Hastings Center research scholars Josephine Johnston and Erik Parens were quoted in two articles examining challenging reproductive ethical issues appearing in recent issues of the New York Times Sunday Magazine. Johnston’s quote appeared in an August 10, 2011 article about selective reduction of twin to singleton pregnancies; Parens’ quote was in a July 29, 2011 article on a father’s quest to cure Down syndrome.
In “The Two-Minus-One Pregnancy,” author Ruth Padawer writes, “[W]hat began as an intervention for extreme medical circumstances has quietly become an option for women carrying twins. With that, pregnancy reduction shifted from a medical decision to an ethical dilemma.” Johnston expands on this in her quote, saying, “[T]he dark lining of that otherwise very silver cloud [of women’s ability to control their fertility] is that you make the choice of when to get pregnant, and so you feel really responsible for its consequences, like do you have enough money to do it well, and are you going to be able to provide your child with everything you think you ought to provide? In an environment where you can have so many choices, you own the outcome in a way that you wouldn’t have, had the choices not existed. If reduction didn’t exist, women wouldn’t worry that by not reducing, they’re at fault for making life more difficult for their existing kids. In an odd way, having more choices actually places a much greater burden on women, because we become the creators of our circumstance, whereas, before, we were the recipients of them. I’m not saying we should have less choices; I’m saying choices are not always as liberating and empowering as we hope they will be.”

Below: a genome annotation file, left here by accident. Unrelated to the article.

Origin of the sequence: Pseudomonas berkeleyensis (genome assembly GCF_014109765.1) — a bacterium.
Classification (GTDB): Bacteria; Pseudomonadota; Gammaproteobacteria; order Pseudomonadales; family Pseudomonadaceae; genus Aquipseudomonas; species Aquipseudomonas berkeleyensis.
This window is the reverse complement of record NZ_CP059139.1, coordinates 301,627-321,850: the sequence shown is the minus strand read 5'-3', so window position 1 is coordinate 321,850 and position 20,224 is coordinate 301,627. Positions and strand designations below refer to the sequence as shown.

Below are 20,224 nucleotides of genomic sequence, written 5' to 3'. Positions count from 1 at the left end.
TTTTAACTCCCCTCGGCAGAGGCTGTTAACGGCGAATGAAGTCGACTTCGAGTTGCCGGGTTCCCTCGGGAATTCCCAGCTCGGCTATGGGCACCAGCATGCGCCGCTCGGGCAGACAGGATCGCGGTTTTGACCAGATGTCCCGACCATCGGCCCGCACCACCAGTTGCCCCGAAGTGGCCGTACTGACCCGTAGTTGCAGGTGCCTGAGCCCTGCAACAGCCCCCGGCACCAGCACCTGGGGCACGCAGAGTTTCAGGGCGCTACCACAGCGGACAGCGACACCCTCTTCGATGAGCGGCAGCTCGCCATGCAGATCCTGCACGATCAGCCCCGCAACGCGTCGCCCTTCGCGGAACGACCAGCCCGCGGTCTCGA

“A Father’s Search for a Drug for Down Syndrome” tells the story of the “abrupt turn” in the life of physician and neuroscientist Alberto Costa, when his daughter was born with Down syndrome, which led him to “devote his life” to the study of the disease. In the article, author Dan Hurley notes recent reports of new studies of noninvasive blood tests that would enable pregnant women to check for Down syndrome in their fetuses, writing that “[f]ew of the articles, however, took note of the profound unease many medical ethicists, including some who are ardently pro-choice, feel about the tests and how they might lead to a dramatic reduction in the Down syndrome population.” Erik Parens was quoted as saying, “Even people who are traditionally against abortion are sometimes willing to condone it when the abortion is of a fetus with a disabling trait. But it’s important to recognize that there is a huge range of genetic disorders. In their own way, a lot of kids with Down syndrome flourish, and so do their families.”